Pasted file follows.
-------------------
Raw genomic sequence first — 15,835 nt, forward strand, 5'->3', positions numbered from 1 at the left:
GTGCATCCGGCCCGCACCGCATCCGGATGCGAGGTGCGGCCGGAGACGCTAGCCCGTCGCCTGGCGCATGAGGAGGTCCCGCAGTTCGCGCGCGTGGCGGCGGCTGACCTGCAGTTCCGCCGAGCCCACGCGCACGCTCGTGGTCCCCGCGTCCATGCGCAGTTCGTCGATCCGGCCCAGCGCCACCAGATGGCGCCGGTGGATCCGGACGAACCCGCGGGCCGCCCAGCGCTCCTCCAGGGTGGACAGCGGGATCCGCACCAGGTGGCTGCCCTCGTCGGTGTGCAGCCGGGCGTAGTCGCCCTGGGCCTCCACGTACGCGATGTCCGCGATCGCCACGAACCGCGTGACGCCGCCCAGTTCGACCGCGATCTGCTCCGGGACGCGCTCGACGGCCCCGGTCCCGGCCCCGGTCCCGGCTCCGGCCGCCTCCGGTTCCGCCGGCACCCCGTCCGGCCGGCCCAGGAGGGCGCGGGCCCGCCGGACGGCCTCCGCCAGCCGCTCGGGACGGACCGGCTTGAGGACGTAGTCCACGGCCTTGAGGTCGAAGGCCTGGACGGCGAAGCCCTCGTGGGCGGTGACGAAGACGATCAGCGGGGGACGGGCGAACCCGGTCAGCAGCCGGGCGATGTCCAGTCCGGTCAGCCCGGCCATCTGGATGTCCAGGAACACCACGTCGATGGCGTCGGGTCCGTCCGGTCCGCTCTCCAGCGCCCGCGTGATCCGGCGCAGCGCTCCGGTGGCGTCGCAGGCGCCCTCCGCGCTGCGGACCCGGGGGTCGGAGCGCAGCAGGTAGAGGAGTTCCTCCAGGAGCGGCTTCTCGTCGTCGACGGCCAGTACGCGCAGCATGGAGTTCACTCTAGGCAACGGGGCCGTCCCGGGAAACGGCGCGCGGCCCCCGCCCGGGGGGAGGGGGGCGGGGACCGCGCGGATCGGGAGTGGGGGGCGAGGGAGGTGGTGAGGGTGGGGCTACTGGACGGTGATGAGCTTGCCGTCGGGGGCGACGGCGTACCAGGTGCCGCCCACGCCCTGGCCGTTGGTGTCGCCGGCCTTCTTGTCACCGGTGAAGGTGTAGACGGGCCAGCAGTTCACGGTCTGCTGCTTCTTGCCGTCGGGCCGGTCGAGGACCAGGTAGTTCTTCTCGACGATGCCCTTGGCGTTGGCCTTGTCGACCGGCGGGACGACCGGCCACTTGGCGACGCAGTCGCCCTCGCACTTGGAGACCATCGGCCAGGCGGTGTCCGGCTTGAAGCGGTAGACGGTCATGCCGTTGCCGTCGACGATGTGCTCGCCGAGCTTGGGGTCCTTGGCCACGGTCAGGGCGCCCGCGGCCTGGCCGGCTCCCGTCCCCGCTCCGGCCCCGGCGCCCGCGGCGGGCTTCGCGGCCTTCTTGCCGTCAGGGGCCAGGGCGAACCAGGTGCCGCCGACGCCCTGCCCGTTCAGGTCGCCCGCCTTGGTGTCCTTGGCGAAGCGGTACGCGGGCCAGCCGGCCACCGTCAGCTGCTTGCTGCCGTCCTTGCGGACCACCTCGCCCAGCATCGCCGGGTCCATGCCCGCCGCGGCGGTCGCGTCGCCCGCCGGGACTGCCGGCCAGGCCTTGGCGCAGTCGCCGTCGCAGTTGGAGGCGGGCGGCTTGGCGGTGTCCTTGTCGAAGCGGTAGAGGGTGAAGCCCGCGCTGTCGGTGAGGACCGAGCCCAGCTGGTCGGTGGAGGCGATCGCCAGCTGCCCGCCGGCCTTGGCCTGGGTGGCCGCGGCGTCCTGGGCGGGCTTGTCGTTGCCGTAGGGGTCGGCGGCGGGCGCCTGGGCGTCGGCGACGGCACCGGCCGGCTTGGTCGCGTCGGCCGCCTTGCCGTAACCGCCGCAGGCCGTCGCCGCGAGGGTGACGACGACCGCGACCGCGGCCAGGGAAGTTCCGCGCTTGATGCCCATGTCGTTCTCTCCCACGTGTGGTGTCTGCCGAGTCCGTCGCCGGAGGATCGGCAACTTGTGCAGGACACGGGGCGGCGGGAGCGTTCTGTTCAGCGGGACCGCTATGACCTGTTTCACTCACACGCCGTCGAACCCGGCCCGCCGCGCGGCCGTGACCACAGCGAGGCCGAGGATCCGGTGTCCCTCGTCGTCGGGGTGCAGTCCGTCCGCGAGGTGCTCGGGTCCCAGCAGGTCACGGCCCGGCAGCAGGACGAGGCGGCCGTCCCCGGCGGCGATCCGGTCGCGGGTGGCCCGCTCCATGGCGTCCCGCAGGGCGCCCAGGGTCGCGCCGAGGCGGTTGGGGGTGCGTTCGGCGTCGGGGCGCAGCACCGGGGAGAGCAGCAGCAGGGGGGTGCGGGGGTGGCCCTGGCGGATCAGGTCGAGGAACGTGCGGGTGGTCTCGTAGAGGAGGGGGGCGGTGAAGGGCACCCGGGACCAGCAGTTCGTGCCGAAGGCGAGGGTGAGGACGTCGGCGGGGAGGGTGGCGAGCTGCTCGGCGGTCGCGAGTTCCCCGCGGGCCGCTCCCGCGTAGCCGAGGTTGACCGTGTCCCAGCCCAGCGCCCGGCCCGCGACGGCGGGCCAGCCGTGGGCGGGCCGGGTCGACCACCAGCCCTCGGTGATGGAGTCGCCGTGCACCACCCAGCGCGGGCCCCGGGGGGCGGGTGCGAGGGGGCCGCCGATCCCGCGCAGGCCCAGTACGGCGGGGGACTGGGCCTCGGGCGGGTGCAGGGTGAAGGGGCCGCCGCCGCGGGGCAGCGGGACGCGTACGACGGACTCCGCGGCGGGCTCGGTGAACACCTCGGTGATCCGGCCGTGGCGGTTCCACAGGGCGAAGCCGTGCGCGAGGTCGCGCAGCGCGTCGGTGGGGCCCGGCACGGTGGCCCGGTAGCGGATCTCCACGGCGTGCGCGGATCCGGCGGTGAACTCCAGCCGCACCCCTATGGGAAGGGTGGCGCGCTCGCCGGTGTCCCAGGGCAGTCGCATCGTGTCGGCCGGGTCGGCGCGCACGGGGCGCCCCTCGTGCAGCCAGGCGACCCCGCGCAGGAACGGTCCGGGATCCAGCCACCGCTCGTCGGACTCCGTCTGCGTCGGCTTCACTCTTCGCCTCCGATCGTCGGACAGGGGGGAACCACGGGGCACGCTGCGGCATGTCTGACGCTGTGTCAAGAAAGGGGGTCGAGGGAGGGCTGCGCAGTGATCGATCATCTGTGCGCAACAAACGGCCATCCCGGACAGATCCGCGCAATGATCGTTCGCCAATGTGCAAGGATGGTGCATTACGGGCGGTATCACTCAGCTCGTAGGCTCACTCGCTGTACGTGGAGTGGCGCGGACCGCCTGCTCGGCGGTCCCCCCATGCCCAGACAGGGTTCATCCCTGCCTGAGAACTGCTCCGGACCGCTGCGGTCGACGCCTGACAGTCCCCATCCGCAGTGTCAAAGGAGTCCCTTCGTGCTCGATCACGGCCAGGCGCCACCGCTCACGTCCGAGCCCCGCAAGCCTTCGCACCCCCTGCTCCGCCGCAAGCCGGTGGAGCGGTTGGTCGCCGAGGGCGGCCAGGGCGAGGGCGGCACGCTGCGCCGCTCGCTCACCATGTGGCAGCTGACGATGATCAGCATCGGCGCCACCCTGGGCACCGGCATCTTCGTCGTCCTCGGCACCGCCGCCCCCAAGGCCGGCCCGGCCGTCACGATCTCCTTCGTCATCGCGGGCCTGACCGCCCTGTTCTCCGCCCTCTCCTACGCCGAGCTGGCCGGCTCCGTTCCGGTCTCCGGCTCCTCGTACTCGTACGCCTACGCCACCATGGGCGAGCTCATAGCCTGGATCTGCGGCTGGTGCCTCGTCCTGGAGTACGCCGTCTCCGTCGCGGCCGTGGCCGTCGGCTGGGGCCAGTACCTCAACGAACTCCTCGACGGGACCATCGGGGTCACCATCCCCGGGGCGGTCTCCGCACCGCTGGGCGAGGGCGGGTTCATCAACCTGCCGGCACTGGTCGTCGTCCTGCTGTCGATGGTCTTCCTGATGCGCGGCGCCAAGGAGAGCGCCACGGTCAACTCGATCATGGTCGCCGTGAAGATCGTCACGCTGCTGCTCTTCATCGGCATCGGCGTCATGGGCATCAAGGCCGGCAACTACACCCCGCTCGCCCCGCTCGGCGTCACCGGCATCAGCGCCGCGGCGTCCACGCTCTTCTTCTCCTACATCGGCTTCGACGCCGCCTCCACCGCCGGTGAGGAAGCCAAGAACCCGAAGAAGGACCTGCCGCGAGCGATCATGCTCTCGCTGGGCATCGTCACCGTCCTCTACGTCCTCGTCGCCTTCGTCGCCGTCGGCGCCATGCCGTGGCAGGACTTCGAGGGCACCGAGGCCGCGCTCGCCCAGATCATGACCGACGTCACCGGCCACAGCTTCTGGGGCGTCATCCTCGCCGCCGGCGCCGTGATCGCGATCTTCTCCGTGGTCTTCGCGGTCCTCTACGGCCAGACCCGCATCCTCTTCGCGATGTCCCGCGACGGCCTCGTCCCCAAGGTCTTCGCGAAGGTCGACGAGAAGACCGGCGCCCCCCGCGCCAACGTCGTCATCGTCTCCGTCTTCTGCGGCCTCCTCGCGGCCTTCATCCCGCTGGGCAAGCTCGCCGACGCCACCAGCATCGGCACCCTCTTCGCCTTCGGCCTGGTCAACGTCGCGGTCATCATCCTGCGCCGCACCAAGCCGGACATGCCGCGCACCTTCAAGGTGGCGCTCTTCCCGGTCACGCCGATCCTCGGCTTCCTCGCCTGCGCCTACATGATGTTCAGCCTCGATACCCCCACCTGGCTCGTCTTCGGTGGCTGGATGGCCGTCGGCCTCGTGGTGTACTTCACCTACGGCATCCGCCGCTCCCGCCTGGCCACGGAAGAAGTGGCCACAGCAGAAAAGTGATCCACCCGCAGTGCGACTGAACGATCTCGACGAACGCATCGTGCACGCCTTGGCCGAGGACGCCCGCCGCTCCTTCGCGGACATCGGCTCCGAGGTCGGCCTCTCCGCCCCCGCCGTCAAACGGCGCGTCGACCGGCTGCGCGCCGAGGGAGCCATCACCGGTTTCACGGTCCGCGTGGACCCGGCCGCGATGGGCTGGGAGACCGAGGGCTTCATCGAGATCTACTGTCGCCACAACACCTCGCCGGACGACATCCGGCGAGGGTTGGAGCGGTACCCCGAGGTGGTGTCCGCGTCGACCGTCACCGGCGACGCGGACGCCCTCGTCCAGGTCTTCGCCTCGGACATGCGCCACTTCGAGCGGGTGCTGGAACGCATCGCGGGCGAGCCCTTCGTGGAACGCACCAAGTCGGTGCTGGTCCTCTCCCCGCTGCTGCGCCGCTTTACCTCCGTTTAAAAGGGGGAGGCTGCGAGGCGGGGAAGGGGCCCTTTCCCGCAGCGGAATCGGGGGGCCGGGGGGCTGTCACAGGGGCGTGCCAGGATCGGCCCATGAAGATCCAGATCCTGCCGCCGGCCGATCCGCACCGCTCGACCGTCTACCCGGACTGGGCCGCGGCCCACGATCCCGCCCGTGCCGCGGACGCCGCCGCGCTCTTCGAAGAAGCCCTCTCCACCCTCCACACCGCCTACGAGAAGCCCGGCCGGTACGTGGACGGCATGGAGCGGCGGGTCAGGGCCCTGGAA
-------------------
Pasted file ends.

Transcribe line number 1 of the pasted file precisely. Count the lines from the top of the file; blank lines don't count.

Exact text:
Raw genomic sequence first — 15,835 nt, forward strand, 5'->3', positions numbered from 1 at the left: